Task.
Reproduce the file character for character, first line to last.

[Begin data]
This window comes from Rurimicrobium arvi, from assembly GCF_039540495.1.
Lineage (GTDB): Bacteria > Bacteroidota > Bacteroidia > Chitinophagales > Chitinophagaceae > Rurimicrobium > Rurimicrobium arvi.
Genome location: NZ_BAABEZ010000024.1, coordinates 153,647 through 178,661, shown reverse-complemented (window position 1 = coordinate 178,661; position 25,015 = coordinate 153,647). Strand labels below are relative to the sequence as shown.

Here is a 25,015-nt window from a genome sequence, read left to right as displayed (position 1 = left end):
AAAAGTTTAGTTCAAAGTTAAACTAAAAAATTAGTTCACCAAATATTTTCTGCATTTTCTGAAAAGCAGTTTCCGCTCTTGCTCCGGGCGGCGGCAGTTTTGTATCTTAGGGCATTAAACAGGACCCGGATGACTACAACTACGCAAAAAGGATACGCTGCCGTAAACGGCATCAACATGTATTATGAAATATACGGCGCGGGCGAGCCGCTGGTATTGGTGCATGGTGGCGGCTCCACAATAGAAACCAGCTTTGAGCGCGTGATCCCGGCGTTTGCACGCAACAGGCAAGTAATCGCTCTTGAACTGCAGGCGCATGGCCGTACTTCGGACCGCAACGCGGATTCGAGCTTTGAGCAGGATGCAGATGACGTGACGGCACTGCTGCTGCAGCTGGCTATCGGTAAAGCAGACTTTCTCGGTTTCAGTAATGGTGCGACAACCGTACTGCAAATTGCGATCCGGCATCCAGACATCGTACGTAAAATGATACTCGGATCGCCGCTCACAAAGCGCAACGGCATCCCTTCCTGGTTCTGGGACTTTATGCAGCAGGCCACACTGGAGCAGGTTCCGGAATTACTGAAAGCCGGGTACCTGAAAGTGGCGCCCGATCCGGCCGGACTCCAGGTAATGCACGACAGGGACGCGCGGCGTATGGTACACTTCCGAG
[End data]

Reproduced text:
This window comes from Rurimicrobium arvi, from assembly GCF_039540495.1.
Lineage (GTDB): Bacteria > Bacteroidota > Bacteroidia > Chitinophagales > Chitinophagaceae > Rurimicrobium > Rurimicrobium arvi.
Genome location: NZ_BAABEZ010000024.1, coordinates 153,647 through 178,661, shown reverse-complemented (window position 1 = coordinate 178,661; position 25,015 = coordinate 153,647). Strand labels below are relative to the sequence as shown.

Here is a 25,015-nt window from a genome sequence, read left to right as displayed (position 1 = left end):
AAAAGTTTAGTTCAAAGTTAAACTAAAAAATTAGTTCACCAAATATTTTCTGCATTTTCTGAAAAGCAGTTTCCGCTCTTGCTCCGGGCGGCGGCAGTTTTGTATCTTAGGGCATTAAACAGGACCCGGATGACTACAACTACGCAAAAAGGATACGCTGCCGTAAACGGCATCAACATGTATTATGAAATATACGGCGCGGGCGAGCCGCTGGTATTGGTGCATGGTGGCGGCTCCACAATAGAAACCAGCTTTGAGCGCGTGATCCCGGCGTTTGCACGCAACAGGCAAGTAATCGCTCTTGAACTGCAGGCGCATGGCCGTACTTCGGACCGCAACGCGGATTCGAGCTTTGAGCAGGATGCAGATGACGTGACGGCACTGCTGCTGCAGCTGGCTATCGGTAAAGCAGACTTTCTCGGTTTCAGTAATGGTGCGACAACCGTACTGCAAATTGCGATCCGGCATCCAGACATCGTACGTAAAATGATACTCGGATCGCCGCTCACAAAGCGCAACGGCATCCCTTCCTGGTTCTGGGACTTTATGCAGCAGGCCACACTGGAGCAGGTTCCGGAATTACTGAAAGCCGGGTACCTGAAAGTGGCGCCCGATCCGGCCGGACTCCAGGTAATGCACGACAGGGACGCGCGGCGTATGGTACACTTCCGAG